Tracks & Workshops
2019 Annual Training Institute
(C) Creative Strategies to Prevent and End Student Homelessness
Bringing together McKinney-Vento liaisons, faculty, staff, administrators, and students, successful strategies and new ideas to address student homelessness in Connecticut schools, colleges, and universities will be shared. Discussions will include refining Connecticut’s Single Point of Contact system, student-led awareness campaigns, and regional work to address youth homelessness. This track is sponsored by Connecticut State Department of Education.
(P) Harnessing the Power of Outreach
Outreach and identification are vital components of a strong coordinated entry system. Workshops in this track support the work of outreach for engaging special populations, utilizing technology, practicing self-care and safety, and highlight new and potential collaborations with community health centers, including Healthcare for the Homeless grantees, law enforcement, and youth serving organizations. Outreach is examined both as a product of a coordination of resources and as a set of practices that guides day-to-day work in the field.
(F) A Holistic Approach to Ending Family Homelessness
Given its complexity, family homelessness requires collaboration from multiple sectors to ensure the needs of all family members are addressed. This track will emphasize cross-sector collaboration and new strategies for understanding the unique needs of each family experiencing homelessness and best practices for connecting them with community resources. This track is sponsored by the Office of Early Childhood.
(H) The Intersection of Health and Homelessness
The intersection of health and homelessness highlights both the potential of new partnerships and the need to better understand the social determinants of health. Workshops in this track will consider how health is determined in part by access to social and economic opportunities and how coordinated entry systems can increase collaboration with health care providers at many levels (street, clinic, hospital) to improve outcomes in health and housing stability.
(O) Optimizing Our System to End Homelessness
While Connecticut has established a nationally recognized homelessness response system, we still face challenges in ensuring homelessness is rare, brief, and non-reoccurring for all populations. In this track, we examine innovative strategies in resolving housing crises earlier, shelter diversion, rapid exit, and housing stabilization aimed at reducing length of time homeless. This track is sponsored by the Department of Housing.
(R) Removing the Barriers of Racial Bias
Systemic racism has led to an over representation of people of color in the homeless response system. Workshops in this track will discuss how to identify and address racial inequities related to housing and homelessness.
(S) Sharing Solutions: Working Across Systems to Improve Housing Outcomes
Homelessness impacts many areas of social service and community efforts. This track will explore the intersections of our work with that of other systems and highlight effective partnerships and opportunities for increased collaboration. Three workshops will have a special focus on criminal justice. This track is sponsored by the Liberty Bank Foundation.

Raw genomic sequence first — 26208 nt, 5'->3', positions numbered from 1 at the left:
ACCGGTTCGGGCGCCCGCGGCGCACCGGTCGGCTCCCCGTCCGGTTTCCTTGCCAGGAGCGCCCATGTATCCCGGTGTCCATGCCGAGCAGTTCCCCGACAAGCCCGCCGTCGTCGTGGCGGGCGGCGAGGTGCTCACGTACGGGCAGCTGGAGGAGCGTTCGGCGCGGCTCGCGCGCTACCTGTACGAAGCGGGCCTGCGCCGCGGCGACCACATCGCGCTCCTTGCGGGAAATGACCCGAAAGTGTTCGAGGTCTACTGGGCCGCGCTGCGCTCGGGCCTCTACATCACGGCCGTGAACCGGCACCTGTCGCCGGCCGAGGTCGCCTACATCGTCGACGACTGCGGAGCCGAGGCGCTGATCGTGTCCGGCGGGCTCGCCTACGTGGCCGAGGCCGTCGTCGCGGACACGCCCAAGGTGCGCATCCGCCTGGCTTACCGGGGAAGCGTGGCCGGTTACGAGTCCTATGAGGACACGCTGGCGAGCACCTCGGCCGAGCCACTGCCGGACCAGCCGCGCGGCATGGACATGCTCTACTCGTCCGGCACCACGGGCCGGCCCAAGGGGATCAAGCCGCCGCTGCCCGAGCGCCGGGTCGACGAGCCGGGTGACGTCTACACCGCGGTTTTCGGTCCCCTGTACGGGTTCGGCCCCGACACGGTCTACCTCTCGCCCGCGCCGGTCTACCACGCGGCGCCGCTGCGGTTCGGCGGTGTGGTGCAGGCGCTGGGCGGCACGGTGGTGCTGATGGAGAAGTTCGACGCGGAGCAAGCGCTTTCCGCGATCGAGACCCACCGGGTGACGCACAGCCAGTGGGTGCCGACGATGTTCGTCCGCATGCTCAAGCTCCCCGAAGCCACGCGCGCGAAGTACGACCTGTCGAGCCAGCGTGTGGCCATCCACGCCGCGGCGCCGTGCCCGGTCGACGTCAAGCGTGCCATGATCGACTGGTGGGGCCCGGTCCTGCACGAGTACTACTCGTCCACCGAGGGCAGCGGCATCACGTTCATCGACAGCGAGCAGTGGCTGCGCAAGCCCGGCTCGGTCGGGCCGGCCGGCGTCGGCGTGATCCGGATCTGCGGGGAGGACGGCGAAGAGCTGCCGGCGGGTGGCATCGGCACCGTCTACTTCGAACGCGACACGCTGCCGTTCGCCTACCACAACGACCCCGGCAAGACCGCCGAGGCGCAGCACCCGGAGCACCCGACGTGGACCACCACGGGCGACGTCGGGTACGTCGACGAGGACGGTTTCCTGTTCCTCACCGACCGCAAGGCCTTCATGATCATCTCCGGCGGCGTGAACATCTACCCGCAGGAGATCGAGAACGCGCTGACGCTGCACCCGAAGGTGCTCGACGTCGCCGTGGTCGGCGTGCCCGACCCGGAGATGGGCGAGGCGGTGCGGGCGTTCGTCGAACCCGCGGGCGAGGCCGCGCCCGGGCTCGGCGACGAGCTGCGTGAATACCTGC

(D) Utilizing Data to End Homelessness
Through data, we can ensure that we are working towards ending homelessness and distributing resources in the most effective way. In this track, data extraction and utilization is examined as a tool to monitor progress and ensure equitable services. This track is sponsored by Nutmeg Consulting LLC.
(Y) Youth Engagement & Leadership in Ending Homelessness
This track will feature youth-led discussions about elements of the system of services for youth and young adults with a focus on ending youth homelessness by 2020. Emphasis is given to youth involvement at points such as direct service provision, leadership development, planning, and system performance.
A-1 BEST PRACTICES IN CRITICAL TIME INTERVENTION AND RAPID RE-HOUSING F, O:
This workshop will focus on lessons learned and best practices in applying the principles of Critical Time Intervention (CTI) in conjunction with Rapid Re-Housing (RRH). CT providers who were chosen to pilot a national project to use housing-focused CTI case management in some of the Department of Housing’s RRH programs, will provide an overview of their work, client outcomes, and recommended tools and strategies providers can use to improve the success of their RRH programs.
- Kara Capobianco, LCSW CT Department of Housing
- Randy Grant, MSW New Reach, Inc.
- Jessica Kubicki, LCSW Supportive Housing Works
A-2 STATEWIDE EFFORTS ON ENDING YOUTH HOMELESSNESS Y, S, C:
Youth Engagement Team Initiatives (YETIs) across the state have been working diligently to end youth homelessness in CT by 2020. This workshop will feature innovative work being done by regional youth providers and will highlight new funding resources, current outreach and identification efforts, services and supports, housing options, the Youth Engagement Team Initiatives, and the coordinated statewide effort needed to accomplish this mission.
- Katie Durand, CT Department of Housing
- Michaelle Gonzalez, YAB Youth Continuum
- Kayla Laing, BA Noank Community Support Services
- Tim Maguire, MS Youth Continuum
- Victoria Osborne, The Salvation Army
- Caroline Perez, MPA Columbus House
- Caitlin Rose, LMFT New Reach, Inc.
A-3 YOUTH-LED EFFORTS TO END UNACCOMPANIED MINOR HOMELESSNESS Y, S, C:
Great energy and momentum characterize the scope of efforts to end youth homelessness in CT by 2020, however, many challenges still exist in identifying, engaging, and serving unaccompanied runaway and homeless minors under the age 18. This panel incorporates insight from youth and youth-led campaigns to make specific recommendations for system change.
- Izetta Asikainen, Woodstock Academy
- Sarah Guerette, Ellington High School
- Mikayla Peters, Ellis Technical High School
- Brileigh Suntheimer, Ellis Technical High School
- Kelsey Tyler, Woodstock Academy
A-4 INNOVATIVE PRACTICES IN OUTREACH IN CONNECTICUT P, O: